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A case for change


A case for change

We can no longer be contained in our quest to use less plastic, writes Jane Stephens, who believes we can all do better.

There is a certain buzz that comes with being first. It’s a heady feeling of breaking new ground, setting the pace and guiding others into pristine, uncharted territory.

When that first brings about a positive social change and might even make the world a little better (or at least not quite so bad) the result is an extra-positive high.

So it feels a bit sad for Queensland to yet again be a bit behind.

This month, the Queensland government announced it would ban lots of fiddly little plasticky items like cotton buds, disposable coffee cups, microbeads in beauty products and the mass release of lighter-than-air balloons.

Goodness knows it has been a long time coming, but the clamp will not be applied until next year to allow businesses to find alternatives. That’s all very good, but others are doing better.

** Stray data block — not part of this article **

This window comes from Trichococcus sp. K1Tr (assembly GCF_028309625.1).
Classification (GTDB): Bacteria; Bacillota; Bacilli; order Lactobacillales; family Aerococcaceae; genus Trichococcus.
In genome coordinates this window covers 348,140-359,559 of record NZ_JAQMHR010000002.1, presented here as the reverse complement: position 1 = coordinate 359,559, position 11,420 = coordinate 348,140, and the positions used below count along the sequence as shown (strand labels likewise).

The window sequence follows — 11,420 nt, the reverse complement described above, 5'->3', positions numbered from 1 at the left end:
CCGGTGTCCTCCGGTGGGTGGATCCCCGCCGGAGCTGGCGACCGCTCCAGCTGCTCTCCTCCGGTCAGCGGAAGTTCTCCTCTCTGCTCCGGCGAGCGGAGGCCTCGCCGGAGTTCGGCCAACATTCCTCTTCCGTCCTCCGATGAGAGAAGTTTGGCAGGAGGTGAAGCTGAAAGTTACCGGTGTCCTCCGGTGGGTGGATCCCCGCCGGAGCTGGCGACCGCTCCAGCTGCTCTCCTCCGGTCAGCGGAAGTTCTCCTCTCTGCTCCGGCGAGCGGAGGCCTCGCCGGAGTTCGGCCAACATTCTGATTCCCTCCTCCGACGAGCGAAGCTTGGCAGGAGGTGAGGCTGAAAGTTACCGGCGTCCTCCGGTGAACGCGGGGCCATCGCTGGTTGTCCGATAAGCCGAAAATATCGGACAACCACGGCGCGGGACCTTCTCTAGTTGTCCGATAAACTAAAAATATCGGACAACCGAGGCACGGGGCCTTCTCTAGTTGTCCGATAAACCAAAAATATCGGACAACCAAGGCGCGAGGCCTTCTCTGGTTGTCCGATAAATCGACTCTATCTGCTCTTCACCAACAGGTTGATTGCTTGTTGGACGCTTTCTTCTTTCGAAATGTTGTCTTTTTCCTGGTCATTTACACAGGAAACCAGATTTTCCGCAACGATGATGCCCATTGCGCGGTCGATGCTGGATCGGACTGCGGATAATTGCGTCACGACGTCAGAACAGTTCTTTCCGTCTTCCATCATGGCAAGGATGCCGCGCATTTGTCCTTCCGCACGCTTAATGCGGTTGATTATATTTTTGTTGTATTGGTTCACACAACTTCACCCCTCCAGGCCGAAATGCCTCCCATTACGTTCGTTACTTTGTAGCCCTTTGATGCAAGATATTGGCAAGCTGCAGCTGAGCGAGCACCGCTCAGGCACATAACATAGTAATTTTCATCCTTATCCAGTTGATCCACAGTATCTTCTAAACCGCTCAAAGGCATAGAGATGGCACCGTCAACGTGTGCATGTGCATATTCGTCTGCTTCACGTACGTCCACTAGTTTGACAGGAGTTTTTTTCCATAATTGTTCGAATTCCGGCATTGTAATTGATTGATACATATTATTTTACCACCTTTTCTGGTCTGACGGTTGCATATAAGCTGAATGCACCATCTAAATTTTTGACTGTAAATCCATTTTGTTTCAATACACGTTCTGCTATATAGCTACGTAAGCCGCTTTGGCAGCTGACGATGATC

Making Queensland looking like a scruffy laggard, South Australia this week removed liability from shops that let their customers bring their own plastic containers. They won’t make it compulsory, and vendors are still responsible for their food’s safety, but they have cleared the way.

We have known we had to change our plastic-dependent ways for years. We have learnt that for all its handiness, plastic is a long-lasting disaster for our world and we need to stop making more.

So it strikes me as strange that so many of us don’t act until we are made to, particularly with government data showing 90 per cent of us support more limits.

We have come a long way in a short time in adjusting our attitude. Remember the kerfuffle over phasing out plastic shopping bags? But we adapted. Last year, we said goodbye to straws, stirrers and expanded polystyrene and we’re doing okay.

The attitude with passing on plastic, and on changing our consumer behaviour generally, used to be ‘what difference can one person make?’

We now know the answer is lots when there are lots of ones. Communities have the power of transformation. So let’s get ahead of the government and encourage our local butchers, supermarkets, delis and food outlets to let us use our own containers.

Our community and environment need us not to wait for instructions to go that extra mile.


Jane Stephens is a USC journalism lecturer, media commentator and writer.

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